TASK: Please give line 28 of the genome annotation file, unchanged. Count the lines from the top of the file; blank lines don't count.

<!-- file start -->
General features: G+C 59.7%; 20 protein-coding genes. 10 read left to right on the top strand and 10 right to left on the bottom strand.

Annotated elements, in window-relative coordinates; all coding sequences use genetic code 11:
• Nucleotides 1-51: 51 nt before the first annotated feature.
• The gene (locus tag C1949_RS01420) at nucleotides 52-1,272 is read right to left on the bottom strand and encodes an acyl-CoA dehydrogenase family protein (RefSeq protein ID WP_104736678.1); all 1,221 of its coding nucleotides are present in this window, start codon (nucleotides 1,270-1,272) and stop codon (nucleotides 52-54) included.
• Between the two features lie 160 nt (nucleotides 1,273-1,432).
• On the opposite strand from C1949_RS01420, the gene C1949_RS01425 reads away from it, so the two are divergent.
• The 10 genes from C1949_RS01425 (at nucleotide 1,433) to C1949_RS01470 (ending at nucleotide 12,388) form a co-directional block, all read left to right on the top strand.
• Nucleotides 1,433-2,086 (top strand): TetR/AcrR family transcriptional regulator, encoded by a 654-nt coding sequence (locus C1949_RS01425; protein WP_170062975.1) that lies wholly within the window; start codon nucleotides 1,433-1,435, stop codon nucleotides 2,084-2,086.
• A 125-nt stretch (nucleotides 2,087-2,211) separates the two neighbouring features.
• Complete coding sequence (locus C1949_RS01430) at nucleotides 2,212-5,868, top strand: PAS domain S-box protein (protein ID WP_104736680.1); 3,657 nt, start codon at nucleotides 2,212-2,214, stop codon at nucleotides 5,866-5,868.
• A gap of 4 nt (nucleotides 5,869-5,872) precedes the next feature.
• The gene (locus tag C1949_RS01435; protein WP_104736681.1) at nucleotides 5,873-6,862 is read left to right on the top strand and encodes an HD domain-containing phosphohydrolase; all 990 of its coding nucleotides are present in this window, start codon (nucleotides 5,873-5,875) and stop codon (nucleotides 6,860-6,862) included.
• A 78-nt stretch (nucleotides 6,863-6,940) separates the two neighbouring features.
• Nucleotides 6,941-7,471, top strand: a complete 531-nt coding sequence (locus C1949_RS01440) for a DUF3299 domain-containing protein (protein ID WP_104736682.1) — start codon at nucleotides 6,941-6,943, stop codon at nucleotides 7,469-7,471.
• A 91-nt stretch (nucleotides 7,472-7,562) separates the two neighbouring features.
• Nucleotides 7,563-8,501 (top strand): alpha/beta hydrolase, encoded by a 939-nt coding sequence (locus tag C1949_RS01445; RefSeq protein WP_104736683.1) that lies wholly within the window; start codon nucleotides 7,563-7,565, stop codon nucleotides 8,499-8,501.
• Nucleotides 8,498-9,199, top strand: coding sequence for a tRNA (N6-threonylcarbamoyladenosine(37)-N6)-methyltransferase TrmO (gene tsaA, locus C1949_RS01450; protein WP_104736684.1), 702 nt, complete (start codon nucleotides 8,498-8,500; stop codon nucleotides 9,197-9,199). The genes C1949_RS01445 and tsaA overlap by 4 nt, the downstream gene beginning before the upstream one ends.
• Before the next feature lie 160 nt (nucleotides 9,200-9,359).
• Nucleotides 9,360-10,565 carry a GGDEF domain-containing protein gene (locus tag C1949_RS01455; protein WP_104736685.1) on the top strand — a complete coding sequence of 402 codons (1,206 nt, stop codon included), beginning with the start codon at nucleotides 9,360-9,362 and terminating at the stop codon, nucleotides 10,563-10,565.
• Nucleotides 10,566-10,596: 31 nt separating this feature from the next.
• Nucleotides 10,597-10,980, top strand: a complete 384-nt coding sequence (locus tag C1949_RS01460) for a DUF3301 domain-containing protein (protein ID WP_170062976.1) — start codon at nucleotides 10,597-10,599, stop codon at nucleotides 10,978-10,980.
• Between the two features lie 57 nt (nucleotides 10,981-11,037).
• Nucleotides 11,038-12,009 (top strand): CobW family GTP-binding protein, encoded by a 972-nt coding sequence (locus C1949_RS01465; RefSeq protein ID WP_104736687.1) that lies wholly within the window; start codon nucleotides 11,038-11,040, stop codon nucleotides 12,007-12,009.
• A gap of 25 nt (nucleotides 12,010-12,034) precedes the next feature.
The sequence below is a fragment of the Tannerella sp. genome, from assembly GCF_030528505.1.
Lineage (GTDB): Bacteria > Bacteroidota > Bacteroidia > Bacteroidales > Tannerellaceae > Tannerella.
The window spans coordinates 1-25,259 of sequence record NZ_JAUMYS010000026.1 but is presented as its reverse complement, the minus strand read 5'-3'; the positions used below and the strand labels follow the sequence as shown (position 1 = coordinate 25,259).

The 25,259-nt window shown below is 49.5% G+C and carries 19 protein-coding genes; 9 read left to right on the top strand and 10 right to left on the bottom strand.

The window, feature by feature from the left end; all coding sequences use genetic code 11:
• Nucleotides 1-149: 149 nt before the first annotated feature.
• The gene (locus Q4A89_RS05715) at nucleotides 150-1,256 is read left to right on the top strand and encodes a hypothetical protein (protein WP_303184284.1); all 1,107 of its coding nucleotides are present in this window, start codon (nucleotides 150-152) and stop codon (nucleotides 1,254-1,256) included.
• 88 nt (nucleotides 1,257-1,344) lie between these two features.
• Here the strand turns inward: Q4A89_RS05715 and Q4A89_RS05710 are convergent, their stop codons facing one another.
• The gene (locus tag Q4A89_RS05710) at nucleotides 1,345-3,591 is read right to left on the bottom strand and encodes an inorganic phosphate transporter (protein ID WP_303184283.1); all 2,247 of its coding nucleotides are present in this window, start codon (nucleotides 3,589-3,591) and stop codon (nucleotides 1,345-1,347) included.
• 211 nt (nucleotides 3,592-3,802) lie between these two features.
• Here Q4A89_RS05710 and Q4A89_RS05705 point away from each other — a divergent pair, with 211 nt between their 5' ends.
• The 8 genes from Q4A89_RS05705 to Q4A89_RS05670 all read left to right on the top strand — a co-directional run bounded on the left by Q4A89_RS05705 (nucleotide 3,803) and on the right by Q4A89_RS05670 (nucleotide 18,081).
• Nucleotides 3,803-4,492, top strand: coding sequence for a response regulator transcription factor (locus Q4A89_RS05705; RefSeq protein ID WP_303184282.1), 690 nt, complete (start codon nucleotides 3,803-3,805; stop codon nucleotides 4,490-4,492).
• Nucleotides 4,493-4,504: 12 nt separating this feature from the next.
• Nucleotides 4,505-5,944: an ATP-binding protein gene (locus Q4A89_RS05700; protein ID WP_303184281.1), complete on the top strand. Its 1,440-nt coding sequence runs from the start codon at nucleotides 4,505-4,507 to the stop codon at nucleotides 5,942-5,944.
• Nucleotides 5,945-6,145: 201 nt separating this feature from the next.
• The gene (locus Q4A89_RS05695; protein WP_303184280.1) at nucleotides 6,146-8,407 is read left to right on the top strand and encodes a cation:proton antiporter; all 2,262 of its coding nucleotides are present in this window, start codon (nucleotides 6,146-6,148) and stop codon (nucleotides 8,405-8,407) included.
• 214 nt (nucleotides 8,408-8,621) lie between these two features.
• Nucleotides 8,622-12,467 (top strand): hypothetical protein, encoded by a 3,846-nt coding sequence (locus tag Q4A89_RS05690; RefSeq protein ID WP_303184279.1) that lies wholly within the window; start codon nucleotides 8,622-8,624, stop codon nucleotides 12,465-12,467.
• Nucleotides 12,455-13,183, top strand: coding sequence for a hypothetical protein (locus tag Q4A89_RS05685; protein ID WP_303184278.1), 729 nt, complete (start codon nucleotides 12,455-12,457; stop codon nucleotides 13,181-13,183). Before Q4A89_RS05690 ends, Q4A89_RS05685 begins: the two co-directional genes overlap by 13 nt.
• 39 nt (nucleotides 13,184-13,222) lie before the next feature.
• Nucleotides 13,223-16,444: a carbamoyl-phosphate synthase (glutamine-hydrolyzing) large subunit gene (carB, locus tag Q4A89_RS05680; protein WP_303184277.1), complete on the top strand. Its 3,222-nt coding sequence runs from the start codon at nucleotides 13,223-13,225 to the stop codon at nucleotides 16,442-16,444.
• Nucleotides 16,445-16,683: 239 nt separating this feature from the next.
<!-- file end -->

The 25,259-nt window shown below is 49.5% G+C and carries 19 protein-coding genes; 9 read left to right on the top strand and 10 right to left on the bottom strand.